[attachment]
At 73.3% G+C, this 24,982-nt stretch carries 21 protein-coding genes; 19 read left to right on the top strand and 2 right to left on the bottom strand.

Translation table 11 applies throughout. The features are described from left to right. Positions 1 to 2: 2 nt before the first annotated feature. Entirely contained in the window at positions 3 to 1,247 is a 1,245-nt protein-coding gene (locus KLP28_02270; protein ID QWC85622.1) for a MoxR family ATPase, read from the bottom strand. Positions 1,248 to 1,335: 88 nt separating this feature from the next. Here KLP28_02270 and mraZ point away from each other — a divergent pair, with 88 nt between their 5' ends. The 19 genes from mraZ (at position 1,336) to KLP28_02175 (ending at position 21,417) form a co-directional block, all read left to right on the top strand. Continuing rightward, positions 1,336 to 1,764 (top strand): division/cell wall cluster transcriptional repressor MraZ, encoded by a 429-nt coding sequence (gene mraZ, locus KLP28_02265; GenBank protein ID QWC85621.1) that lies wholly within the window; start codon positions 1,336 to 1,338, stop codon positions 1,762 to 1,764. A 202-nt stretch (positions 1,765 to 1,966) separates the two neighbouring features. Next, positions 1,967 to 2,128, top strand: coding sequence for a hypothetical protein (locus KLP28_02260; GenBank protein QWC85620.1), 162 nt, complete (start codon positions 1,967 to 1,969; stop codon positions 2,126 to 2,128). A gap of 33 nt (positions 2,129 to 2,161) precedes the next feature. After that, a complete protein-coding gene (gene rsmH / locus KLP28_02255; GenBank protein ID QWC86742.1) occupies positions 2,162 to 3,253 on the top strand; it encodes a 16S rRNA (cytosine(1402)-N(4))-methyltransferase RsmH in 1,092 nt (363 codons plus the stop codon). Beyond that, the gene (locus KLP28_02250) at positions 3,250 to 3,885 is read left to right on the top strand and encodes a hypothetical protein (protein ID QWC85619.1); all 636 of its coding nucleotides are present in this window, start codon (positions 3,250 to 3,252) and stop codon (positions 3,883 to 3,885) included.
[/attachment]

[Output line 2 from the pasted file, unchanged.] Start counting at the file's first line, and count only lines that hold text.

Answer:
Translation table 11 applies throughout. The features are described from left to right. Positions 1 to 2: 2 nt before the first annotated feature. Entirely contained in the window at positions 3 to 1,247 is a 1,245-nt protein-coding gene (locus KLP28_02270; protein ID QWC85622.1) for a MoxR family ATPase, read from the bottom strand. Positions 1,248 to 1,335: 88 nt separating this feature from the next. Here KLP28_02270 and mraZ point away from each other — a divergent pair, with 88 nt between their 5' ends. The 19 genes from mraZ (at position 1,336) to KLP28_02175 (ending at position 21,417) form a co-directional block, all read left to right on the top strand. Continuing rightward, positions 1,336 to 1,764 (top strand): division/cell wall cluster transcriptional repressor MraZ, encoded by a 429-nt coding sequence (gene mraZ, locus KLP28_02265; GenBank protein ID QWC85621.1) that lies wholly within the window; start codon positions 1,336 to 1,338, stop codon positions 1,762 to 1,764. A 202-nt stretch (positions 1,765 to 1,966) separates the two neighbouring features. Next, positions 1,967 to 2,128, top strand: coding sequence for a hypothetical protein (locus KLP28_02260; GenBank protein QWC85620.1), 162 nt, complete (start codon positions 1,967 to 1,969; stop codon positions 2,126 to 2,128). A gap of 33 nt (positions 2,129 to 2,161) precedes the next feature. After that, a complete protein-coding gene (gene rsmH / locus KLP28_02255; GenBank protein ID QWC86742.1) occupies positions 2,162 to 3,253 on the top strand; it encodes a 16S rRNA (cytosine(1402)-N(4))-methyltransferase RsmH in 1,092 nt (363 codons plus the stop codon). Beyond that, the gene (locus KLP28_02250) at positions 3,250 to 3,885 is read left to right on the top strand and encodes a hypothetical protein (protein ID QWC85619.1); all 636 of its coding nucleotides are present in this window, start codon (positions 3,250 to 3,252) and stop codon (positions 3,883 to 3,885) included.